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Posted February 17, 2014 | Leave a comment
Community plagued by bridge flooding
By Alex Bridges
MAURERTOWN -- An isolated community in Shenandoah County where its access route falls victim to flooding has again asked the state for help.
Bear Paw Road serves as the sole route in and out of the Black Bear Crossing community. But the one-lane, low-water bridge often floods when the Shenandoah River swells, trapping residents inside for days. Both Bear Paw Road and the bridge are privately owned and maintained.
Community resident Todd Steiner spoke to the Board of Supervisors and a Virginia Department of Transportation official earlier this month and told them he had to walk his children across the flooded bridge in the dark after a snowstorm.
Steiner said Monday he expects the river to flood the bridge again when the snow melts.
But the community's residents can't afford the cost to build a new bridge, Steiner said Monday. VDOT estimates a replacement bridge could cost upward of $6 million.
"I think there are more options to explore," Steiner said.
VDOT Assistant Residency Administrator Edwin Z. "Ed" Carter has said the state agency investigated several options available to help the community -- all of which come at a cost.
Supervisors Cindy Bailey and Marsha Shruntz plan to hold a town hall meeting on the subject Monday at the Maurertown Brethren Church. Their predecessors, Sharon Baroncelli and Dennis Morris, also had spent time with state officials in the past few years in an effort to help the community.
Attorney Kermit Racey lobbied in 2011 to have the state take over the road and bridge. A bill presented by Del. C. Todd Gilbert, R-Woodstock, in the Virginia General Assembly in 2012 sought to bring the bridge into the state road system failed to pass.
VDOT can't fund any improvements to the bridge or the road because it is not in the state system.
Black Bear Crossing homeowners began asking for help from the state in the mid-1990s, Steiner said. He and his family moved to the community in 2006. Steiner estimates the bridge, built in the mid 1960s, floods six or seven times a year and each event lasts about three days.
Steiner admitted he did not foresee the problem, but also wasn't warned by the home's previous owner.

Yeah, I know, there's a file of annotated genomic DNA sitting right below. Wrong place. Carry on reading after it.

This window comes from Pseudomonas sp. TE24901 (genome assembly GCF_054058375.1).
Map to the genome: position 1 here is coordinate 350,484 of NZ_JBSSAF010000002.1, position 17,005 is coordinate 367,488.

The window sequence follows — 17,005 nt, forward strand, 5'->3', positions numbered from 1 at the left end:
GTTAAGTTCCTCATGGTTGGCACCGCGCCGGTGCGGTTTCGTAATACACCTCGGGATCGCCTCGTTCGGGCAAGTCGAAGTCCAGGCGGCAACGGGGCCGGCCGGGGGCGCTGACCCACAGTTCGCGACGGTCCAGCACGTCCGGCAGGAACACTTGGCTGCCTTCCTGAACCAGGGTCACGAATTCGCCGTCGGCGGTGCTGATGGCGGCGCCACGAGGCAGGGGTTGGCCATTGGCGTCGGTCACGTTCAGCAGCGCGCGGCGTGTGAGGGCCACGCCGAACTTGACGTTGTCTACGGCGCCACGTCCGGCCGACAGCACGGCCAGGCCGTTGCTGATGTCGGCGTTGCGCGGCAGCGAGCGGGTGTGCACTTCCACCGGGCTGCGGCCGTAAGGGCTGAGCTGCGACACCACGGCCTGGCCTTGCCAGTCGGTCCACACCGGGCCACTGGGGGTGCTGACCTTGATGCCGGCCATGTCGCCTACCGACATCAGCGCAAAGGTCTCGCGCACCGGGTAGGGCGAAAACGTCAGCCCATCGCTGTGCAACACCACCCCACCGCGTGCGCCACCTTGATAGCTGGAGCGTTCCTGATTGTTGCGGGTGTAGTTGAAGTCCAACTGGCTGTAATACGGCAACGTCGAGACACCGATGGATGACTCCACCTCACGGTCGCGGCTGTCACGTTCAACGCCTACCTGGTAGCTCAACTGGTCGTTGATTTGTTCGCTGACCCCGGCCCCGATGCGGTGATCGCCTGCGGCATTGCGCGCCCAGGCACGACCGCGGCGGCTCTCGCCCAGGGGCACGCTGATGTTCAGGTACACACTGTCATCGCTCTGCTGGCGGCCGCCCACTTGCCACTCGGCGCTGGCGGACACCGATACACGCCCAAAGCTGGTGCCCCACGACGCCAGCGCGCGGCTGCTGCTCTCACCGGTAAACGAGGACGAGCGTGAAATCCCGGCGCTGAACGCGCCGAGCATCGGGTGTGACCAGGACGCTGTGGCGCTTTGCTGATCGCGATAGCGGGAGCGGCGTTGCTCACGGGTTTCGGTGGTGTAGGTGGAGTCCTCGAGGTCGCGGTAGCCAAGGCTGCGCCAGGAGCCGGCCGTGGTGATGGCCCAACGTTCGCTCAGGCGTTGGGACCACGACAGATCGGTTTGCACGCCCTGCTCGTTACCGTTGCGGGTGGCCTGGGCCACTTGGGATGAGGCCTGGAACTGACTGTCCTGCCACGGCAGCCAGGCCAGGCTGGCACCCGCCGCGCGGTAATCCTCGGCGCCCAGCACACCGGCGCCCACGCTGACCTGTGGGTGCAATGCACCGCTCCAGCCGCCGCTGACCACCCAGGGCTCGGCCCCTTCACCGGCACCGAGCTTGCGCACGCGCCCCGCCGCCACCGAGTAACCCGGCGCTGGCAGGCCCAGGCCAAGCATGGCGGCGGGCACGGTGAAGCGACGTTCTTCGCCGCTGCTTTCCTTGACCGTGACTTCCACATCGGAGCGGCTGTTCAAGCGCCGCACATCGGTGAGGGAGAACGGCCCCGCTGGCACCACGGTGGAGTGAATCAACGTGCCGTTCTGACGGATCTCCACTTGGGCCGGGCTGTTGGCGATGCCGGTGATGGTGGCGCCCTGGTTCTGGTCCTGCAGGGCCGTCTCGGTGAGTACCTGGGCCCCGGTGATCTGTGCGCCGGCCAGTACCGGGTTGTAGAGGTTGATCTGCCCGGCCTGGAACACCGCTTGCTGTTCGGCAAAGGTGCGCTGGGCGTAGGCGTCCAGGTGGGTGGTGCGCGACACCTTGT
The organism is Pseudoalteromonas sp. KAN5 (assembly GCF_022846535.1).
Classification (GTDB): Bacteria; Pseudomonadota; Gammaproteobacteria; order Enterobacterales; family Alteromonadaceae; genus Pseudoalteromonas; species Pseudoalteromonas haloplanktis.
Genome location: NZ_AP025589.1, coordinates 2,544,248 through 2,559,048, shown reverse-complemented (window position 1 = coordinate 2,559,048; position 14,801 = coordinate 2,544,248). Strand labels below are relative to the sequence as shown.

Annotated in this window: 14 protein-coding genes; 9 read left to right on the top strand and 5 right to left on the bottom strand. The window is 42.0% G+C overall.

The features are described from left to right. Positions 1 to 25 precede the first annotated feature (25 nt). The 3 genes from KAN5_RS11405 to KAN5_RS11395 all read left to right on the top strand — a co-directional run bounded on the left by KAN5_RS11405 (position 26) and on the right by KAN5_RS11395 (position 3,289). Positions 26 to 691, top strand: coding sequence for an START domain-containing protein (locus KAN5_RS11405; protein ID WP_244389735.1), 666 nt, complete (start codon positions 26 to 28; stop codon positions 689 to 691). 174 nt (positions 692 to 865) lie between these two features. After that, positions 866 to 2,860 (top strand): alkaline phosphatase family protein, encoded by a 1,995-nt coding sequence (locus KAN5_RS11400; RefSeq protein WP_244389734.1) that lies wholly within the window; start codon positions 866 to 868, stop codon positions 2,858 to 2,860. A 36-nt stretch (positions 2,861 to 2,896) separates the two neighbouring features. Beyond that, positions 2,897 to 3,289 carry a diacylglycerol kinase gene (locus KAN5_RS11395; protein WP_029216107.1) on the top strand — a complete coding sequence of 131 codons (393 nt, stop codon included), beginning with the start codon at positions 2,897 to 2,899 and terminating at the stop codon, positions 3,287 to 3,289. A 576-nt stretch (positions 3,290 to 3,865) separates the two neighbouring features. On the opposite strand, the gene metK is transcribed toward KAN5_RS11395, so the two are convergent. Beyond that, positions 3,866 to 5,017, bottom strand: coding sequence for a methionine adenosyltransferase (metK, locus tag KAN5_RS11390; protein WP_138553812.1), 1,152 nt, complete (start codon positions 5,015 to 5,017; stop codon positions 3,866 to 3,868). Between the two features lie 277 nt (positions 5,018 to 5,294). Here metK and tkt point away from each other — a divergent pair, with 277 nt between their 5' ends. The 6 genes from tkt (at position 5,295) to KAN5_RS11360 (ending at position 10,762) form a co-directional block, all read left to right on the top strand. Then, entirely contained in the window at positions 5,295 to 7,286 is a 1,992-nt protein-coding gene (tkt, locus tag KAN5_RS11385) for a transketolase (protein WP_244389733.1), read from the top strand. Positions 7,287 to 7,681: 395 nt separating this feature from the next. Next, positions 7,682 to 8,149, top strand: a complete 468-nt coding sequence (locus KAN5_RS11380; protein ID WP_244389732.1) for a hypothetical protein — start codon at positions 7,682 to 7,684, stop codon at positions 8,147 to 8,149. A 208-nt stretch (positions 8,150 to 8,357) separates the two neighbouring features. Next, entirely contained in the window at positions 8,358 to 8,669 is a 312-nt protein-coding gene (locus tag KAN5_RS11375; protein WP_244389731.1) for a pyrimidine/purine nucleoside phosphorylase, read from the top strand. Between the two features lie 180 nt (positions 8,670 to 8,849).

"I was foolish," Steiner said. "I realized it was a private bridge ... People just don't own bridges. Usually the state has some involvement."
While the road remains under private ownership and maintenance, the community does see visitors travel the road and cross the bridge to gain access to the river for boating, Steiner said.
"People don't abide by the signs," Steiner said. "There's no enforcement."
Black Bear Crossing consists of 119 lots, 45 of which contain homes with 18 serving as permanent residences. The bridge spans approximately 335 feet from where state maintenance of Bear Paw Road ends.
VDOT would need to build a two-lane bridge for the community because of the potential construction of more homes there.
VDOT already plans to replace the one-lane, low-water bridge on Headley Road that lies 1.3 miles upstream from Black Bear Crossing in 2016 at a cost of about $2 million. The state-maintained Headley Road serves one permanent resident and 8-10 cabins before it reaches a dead end.
Steiner questioned why the nearby bridge on Headley Road, which serves far fewer residents, is under the state system. Steiner has suggested that the state relocate Headley Road and the bridge replacement to a point halfway between the two routes as allowed under Virginia code.
VDOT officials advised that the river is wider at the proposed site and would require a longer bridge. The agency would need to build about 0.6 of a mile of secondary road to connect the new bridge to the existing Headley Road. VDOT would need land from at least four property owners as right-of-way.
Contact staff writer Alex Bridges at 540-465-5137 ext. 125, or email@example.com
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